Bright light therapy and sleep
Waking too early in the morning
The patient, 81 year-old Mrs. A., told me she wasn’t sleeping as she should. She routinely woke up at 3AM and then wasn't able to get back to sleep. It's lonely in the middle of the night, she explained, television isn't very good at that hour, and she wanted to wake up much later.
This is a common issue for older adults. A google search comes up with hundreds of sites suggesting how to remedy the problem of early morning wakening. The advice that's given is generally the same. However, in almost all cases,
the writers forget to ask a crucial question; what time do you go to bed?
In the case of the patient above, the answer was 7 PM. In other words, she was getting a full eight hours of sleep by 3 in the morning.
I explained to her that her body was telling her she didn’t any more beauty rest. There was no medication or herb I could give her that would help her sleep longer.
If she wanted to snooze later in the morning, she would need to go to bed later at night.
Sleep disturbance – common in older adults
Many factors contribute to sleep problems in older people: breathing trouble, heart issues, pain, anxiety, are only a few of the possibilities.
Here I’m only going to focus on one of the possible causes, one that can be helped with bright light therapy (BLT). Bright lights can change the time the body releases chemicals that regulate sleep and wakening. This is called the “circadian rhythm.”
Circadian rhythm – what is it?
The word ”circadian” comes from two Latin words that translate to “about a day.” It refers to the biological time clock that regulates what happens to our bodies over a period of about 25 hours.
Two body chemicals that change as a result of the time of the day are cortisol and melatonin. Cortisol levels are up in the daytime while melatonin is down; the darkness of night is the opposite, with cortisol down and melatonin up.
We know that cortisol helps with activation in the daytime, while melatonin promotes sleep.
Bright light therapy – what is it?
In a (previous blog https://www.sjdpsych.com/post/bright-light-therapy-and-sleep) I described bright light therapy (BLT) at some length and won't repeat all of it. Briefly, BLT uses a broad-spectrum light situated so that it shines on the person’s retinas.
BLT uses light that is of adequate strength and has all the different kinds of wave lengths -green, purple, blue, etc – without the burning rays.
The strength or intensity of light is measured in lumens; 10,000 lumens is best for BLT. To give you an idea – a 100 watt incandescent bulb is about 1500 luxe.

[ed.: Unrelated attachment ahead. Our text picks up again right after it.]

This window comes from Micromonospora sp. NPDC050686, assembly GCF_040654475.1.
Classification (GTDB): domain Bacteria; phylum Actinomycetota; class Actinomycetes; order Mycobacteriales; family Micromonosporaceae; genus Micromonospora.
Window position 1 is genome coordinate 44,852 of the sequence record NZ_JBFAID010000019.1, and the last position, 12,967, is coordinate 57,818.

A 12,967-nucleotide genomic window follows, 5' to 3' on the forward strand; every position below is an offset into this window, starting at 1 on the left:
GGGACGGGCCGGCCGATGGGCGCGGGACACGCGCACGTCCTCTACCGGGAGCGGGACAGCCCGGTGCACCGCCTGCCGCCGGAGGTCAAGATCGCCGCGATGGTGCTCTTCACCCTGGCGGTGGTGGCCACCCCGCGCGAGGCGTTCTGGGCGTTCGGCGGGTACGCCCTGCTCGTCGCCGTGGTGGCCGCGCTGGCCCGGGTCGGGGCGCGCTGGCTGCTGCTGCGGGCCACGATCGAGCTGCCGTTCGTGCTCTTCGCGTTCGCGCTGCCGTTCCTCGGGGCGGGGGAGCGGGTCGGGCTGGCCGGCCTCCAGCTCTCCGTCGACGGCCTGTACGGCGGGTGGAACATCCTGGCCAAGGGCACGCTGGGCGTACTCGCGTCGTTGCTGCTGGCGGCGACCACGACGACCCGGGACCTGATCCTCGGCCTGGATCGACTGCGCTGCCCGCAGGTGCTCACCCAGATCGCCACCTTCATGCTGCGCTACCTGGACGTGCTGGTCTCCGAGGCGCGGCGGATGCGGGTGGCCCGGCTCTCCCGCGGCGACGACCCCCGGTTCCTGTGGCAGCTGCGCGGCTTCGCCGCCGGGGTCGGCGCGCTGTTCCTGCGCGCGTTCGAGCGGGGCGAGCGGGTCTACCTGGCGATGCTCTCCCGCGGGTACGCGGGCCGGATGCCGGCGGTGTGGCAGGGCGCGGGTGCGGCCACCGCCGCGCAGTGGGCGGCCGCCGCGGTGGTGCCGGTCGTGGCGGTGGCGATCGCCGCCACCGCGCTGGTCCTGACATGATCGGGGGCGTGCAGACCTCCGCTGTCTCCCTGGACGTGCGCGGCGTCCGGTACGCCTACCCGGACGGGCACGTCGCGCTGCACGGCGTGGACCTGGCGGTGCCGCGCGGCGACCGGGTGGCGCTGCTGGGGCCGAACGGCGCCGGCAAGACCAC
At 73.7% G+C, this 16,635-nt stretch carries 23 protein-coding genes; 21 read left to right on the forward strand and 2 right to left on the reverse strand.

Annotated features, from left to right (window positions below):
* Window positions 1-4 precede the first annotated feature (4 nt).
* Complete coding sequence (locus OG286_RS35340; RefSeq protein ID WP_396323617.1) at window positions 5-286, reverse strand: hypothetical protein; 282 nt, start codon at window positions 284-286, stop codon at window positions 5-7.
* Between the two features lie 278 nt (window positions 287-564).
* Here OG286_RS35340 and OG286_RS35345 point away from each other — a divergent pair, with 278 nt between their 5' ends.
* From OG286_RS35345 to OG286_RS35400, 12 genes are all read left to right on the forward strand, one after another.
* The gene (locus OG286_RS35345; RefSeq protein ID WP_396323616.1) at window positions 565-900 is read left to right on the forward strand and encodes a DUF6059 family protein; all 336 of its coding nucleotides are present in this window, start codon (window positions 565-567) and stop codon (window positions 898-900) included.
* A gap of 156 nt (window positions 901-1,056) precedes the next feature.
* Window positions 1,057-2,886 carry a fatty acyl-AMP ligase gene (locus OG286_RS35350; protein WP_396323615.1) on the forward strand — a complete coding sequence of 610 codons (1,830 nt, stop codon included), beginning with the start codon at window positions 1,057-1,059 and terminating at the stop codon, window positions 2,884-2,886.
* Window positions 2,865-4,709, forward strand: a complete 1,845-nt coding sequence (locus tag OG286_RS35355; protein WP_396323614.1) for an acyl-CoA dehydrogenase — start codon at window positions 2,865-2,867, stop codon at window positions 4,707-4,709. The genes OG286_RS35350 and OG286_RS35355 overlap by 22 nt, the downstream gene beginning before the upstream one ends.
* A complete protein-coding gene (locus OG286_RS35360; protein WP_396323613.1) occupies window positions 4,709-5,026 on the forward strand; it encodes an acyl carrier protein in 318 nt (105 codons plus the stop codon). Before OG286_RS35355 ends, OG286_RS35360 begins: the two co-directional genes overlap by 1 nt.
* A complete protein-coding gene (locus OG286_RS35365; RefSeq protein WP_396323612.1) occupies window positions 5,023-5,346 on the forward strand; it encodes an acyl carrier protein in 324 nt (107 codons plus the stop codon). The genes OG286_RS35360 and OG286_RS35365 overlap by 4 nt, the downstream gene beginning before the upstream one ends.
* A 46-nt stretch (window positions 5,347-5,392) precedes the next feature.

Bright light therapy may change the circadian rhythm
BLT is used for a variety of conditions, including depression and sleep disorders. For the person treating their mood with BLT, I suggest they use it ins the morning.
Use later in the day can result in sleep problems because BLT alters circadian rhythm; it changes the time when cortisol and melatonin are at their highest and lowest levels. We exploit this “side effect” for the person with a sleep issue.
Science has shown that the circadian rhythm's melatonin (sleep) phase occurs earlier in older adults than in younger ones. This contributes to older people’s need to go to bed earlier.
High intensity bright light can push melatonin levels down and cortisol levels up for a few hours, changing the sleep/wake cycle.
For someone like Mrs. A, I suggest she use BLT in the early afternoon. After only a few sessions, they will typically find that they don’t want to go to bed as early and can sleep later.
Enlightened about sleep
Mrs. A started using the BLT at about noon. With this she did sleep later, but was still getting up earlier than she wanted.
I had her experiment with the timing of the BLT to see what time she needed to use it in order to stay asleep as late as she wanted. Using her light for half an hour around 2PM made it possible for her to go to bed around 9 PM and get up at 6AM. She was happy with that.
Reminders about BLT and sleep
1. Changes in sleep patterns are common and distressing in older age
2. BLT can help with some sleep disturbances, but it must be the appropriate kind of light given at the correct time of day
3. Bright Light Therapy is a natural approach to some types of sleep problems.
Image of distressed woman by: © Can Stock Photo Inc. /dolgachov
Image of field with daylight by: © Can Stock Photo Inc. /tobkatrina